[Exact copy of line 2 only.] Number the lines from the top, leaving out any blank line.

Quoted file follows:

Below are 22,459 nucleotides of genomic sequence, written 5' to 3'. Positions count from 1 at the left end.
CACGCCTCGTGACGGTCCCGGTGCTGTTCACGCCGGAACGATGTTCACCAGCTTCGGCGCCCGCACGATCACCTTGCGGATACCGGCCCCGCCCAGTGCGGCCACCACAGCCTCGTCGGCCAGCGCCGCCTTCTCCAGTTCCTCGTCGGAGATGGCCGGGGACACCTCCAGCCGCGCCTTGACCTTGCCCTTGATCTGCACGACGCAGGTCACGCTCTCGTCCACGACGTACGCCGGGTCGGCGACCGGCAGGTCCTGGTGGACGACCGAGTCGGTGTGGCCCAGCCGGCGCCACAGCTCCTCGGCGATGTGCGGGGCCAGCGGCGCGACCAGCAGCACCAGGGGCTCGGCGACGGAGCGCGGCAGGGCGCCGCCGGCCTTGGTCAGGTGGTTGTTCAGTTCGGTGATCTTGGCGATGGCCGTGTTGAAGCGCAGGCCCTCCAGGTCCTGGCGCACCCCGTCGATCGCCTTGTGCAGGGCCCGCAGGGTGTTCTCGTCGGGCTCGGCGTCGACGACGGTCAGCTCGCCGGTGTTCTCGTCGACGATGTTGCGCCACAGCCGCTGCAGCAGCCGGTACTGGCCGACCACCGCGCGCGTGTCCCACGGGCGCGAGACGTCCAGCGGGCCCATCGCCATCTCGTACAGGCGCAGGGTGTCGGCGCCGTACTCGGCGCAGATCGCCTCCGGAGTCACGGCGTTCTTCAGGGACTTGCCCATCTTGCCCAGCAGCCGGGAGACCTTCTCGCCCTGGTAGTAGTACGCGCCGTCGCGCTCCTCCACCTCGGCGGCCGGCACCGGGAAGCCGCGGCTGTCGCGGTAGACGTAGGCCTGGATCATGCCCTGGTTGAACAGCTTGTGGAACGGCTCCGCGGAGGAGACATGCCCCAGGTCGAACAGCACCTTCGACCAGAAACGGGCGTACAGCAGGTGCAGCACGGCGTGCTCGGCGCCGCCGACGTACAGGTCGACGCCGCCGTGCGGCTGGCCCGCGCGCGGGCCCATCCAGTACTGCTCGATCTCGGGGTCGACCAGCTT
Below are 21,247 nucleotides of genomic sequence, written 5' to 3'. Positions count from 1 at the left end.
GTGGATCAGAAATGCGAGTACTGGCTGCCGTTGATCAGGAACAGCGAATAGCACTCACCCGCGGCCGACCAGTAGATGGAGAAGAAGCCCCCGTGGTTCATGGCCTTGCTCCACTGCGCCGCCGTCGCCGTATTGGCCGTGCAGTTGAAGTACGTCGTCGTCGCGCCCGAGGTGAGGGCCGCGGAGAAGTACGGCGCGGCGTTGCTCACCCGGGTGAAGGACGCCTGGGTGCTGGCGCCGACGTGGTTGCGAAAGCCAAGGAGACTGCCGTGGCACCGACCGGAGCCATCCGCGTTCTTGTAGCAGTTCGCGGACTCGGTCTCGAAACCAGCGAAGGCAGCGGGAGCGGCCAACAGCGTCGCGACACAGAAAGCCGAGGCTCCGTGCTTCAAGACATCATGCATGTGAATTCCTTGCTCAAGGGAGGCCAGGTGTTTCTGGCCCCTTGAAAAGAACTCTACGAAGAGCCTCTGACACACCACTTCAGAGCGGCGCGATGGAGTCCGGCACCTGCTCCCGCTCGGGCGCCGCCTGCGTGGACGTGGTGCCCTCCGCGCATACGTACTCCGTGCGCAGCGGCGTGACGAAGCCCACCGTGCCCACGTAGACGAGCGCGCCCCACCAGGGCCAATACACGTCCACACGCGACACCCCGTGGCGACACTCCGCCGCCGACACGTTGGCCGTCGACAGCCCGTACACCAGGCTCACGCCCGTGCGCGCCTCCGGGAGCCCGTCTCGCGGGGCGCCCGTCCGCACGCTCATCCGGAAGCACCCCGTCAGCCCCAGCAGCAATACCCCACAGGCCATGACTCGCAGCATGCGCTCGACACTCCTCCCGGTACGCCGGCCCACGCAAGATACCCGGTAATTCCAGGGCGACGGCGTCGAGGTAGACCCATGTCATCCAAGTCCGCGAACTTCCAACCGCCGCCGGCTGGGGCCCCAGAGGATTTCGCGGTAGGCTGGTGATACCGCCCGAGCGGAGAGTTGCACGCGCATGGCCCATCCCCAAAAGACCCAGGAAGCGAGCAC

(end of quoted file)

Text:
CACGCCTCGTGACGGTCCCGGTGCTGTTCACGCCGGAACGATGTTCACCAGCTTCGGCGCCCGCACGATCACCTTGCGGATACCGGCCCCGCCCAGTGCGGCCACCACAGCCTCGTCGGCCAGCGCCGCCTTCTCCAGTTCCTCGTCGGAGATGGCCGGGGACACCTCCAGCCGCGCCTTGACCTTGCCCTTGATCTGCACGACGCAGGTCACGCTCTCGTCCACGACGTACGCCGGGTCGGCGACCGGCAGGTCCTGGTGGACGACCGAGTCGGTGTGGCCCAGCCGGCGCCACAGCTCCTCGGCGATGTGCGGGGCCAGCGGCGCGACCAGCAGCACCAGGGGCTCGGCGACGGAGCGCGGCAGGGCGCCGCCGGCCTTGGTCAGGTGGTTGTTCAGTTCGGTGATCTTGGCGATGGCCGTGTTGAAGCGCAGGCCCTCCAGGTCCTGGCGCACCCCGTCGATCGCCTTGTGCAGGGCCCGCAGGGTGTTCTCGTCGGGCTCGGCGTCGACGACGGTCAGCTCGCCGGTGTTCTCGTCGACGATGTTGCGCCACAGCCGCTGCAGCAGCCGGTACTGGCCGACCACCGCGCGCGTGTCCCACGGGCGCGAGACGTCCAGCGGGCCCATCGCCATCTCGTACAGGCGCAGGGTGTCGGCGCCGTACTCGGCGCAGATCGCCTCCGGAGTCACGGCGTTCTTCAGGGACTTGCCCATCTTGCCCAGCAGCCGGGAGACCTTCTCGCCCTGGTAGTAGTACGCGCCGTCGCGCTCCTCCACCTCGGCGGCCGGCACCGGGAAGCCGCGGCTGTCGCGGTAGACGTAGGCCTGGATCATGCCCTGGTTGAACAGCTTGTGGAACGGCTCCGCGGAGGAGACATGCCCCAGGTCGAACAGCACCTTCGACCAGAAACGGGCGTACAGCAGGTGCAGCACGGCGTGCTCGGCGCCGCCGACGTACAGGTCGACGCCGCCGTGCGGCTGGCCCGCGCGCGGGCCCATCCAGTACTGCTCGATCTCGGGGTCGACCAGCTT